Higher that will then change things as well. But that’s the first thing you said in your aperture so that you’re getting the most amount of detail from the lens that you’re using now. Like I said, I am debating from that ime shooting at 6.30. There are reasons why I’m doing that. I’m not using I’m not shooting a product. That’s that has a lot of fun. It’s not very big. It’s very small. So I don’t really need the depth of field are there some other reasons but we’ll cover that in the behind the scenes video, but ultimately IMDb rating for now, but the next thing is going to be choosing a shutter speed that’s appropriate historically when you’re shooting product Photography in this is something we’ll talk about more in there behind the scenes video as well. We’re shooting with tripods. It’s a very controlled in a relaxed setting so I you don’t there’s not really reason for you to hand held or do any handheld a shake with the camera. I were completely eliminating all that stuff. So we’re just putting everything on a tripod and a very stable foundation work from where really taking our time and a lot of case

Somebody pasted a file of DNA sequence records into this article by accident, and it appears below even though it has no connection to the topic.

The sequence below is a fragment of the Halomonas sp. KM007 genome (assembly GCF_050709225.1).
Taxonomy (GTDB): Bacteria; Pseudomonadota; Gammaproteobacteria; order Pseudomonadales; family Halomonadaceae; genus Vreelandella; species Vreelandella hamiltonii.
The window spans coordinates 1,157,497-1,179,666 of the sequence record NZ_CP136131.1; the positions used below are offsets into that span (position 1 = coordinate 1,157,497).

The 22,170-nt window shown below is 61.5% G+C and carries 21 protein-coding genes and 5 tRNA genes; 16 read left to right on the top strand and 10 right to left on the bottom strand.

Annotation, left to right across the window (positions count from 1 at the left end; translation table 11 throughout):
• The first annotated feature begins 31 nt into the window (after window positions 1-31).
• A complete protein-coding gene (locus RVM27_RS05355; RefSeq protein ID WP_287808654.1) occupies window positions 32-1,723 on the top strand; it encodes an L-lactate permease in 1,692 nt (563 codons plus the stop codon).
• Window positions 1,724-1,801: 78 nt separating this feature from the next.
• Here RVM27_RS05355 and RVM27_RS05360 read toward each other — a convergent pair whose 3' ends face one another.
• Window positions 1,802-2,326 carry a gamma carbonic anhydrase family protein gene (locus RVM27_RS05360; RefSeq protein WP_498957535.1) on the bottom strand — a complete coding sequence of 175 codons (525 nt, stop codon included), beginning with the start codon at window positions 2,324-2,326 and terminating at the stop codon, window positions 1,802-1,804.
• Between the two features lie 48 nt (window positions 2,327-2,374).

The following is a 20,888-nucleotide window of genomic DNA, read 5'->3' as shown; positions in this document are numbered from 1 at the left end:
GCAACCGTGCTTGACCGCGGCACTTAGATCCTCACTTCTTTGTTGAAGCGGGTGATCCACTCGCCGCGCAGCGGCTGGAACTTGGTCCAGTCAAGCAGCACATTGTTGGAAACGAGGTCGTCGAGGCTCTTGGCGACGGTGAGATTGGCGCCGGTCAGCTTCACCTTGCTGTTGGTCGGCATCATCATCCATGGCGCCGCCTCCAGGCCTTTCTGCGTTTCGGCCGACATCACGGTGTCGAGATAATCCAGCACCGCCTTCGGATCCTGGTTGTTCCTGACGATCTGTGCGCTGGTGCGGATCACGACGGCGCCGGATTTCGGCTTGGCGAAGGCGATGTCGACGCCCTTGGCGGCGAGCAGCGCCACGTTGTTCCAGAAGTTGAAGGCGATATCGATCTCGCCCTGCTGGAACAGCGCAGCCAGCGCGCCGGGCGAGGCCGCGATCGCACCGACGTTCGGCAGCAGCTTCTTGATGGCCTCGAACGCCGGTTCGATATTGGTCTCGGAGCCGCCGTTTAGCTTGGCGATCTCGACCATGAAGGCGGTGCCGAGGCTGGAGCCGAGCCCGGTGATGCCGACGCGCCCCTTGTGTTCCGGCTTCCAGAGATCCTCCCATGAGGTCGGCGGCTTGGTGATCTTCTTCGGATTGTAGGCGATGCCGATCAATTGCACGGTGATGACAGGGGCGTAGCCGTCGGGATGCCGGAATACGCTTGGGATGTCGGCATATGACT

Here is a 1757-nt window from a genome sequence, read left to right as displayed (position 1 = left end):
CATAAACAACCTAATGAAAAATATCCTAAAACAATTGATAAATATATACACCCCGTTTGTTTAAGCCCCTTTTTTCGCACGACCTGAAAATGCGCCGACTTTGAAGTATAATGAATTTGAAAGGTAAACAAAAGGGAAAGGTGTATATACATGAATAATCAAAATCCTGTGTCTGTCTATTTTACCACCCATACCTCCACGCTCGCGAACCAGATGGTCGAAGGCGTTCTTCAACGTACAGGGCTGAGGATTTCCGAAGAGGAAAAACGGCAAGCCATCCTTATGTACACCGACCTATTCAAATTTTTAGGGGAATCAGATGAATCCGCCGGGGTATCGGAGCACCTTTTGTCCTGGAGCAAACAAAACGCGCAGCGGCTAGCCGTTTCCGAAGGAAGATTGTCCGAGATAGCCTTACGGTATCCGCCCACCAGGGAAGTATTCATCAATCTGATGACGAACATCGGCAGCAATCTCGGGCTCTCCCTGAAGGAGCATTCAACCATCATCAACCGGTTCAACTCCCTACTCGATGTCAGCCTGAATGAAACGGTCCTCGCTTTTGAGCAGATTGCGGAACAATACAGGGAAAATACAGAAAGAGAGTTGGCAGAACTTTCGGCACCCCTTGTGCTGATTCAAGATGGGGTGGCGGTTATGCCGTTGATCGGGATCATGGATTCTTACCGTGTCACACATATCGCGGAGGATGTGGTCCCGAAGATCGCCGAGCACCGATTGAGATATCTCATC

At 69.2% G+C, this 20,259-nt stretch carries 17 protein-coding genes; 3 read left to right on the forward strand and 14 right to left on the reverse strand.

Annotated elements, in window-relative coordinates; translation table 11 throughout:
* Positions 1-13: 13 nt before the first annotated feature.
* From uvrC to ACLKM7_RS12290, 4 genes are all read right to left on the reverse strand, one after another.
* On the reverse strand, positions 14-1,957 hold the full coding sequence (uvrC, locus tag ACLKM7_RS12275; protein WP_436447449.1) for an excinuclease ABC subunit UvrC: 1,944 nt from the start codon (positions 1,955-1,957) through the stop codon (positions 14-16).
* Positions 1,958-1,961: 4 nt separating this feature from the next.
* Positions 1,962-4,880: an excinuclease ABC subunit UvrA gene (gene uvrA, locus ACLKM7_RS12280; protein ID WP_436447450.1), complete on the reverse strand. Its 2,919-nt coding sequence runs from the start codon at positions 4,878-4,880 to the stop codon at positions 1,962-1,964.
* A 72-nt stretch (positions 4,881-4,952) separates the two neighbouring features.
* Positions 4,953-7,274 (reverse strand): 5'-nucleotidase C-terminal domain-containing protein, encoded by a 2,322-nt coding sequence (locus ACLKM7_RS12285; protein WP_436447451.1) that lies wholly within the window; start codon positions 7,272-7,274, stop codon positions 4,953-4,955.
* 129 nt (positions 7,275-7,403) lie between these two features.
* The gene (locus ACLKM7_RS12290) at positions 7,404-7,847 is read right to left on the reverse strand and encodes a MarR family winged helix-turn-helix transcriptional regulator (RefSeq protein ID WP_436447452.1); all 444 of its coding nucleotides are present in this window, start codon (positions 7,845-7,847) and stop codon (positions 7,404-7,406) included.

I’m using a self-timer or I’m using remote shutter release by using cash one which we will show you guys in behind the scenes video. But with that allows you to not have to really worry so much about the shutter speed that you’re using for me. I historically shoot at 11 25th or maybe 150th now since I am using a strobe after a certain point in the shutter the strawbs going to go off and then the starter is going to take too long and you get in this kind of weird gray area where it’s not picking up any extra light and flares and things of that nature. So for the most part 1 100 Thor 180th of the second is is really the the lowest shutter speed that you should go ultimately you are going to be limited by the shutter the the sink speed of your strobe on this Paul C. Buff Einstein Showbiz is 1/200 of a second base on my camera. So I do I can’t go any higher than that, unfortunately, but 1/100 is totally fine a 125 or 100.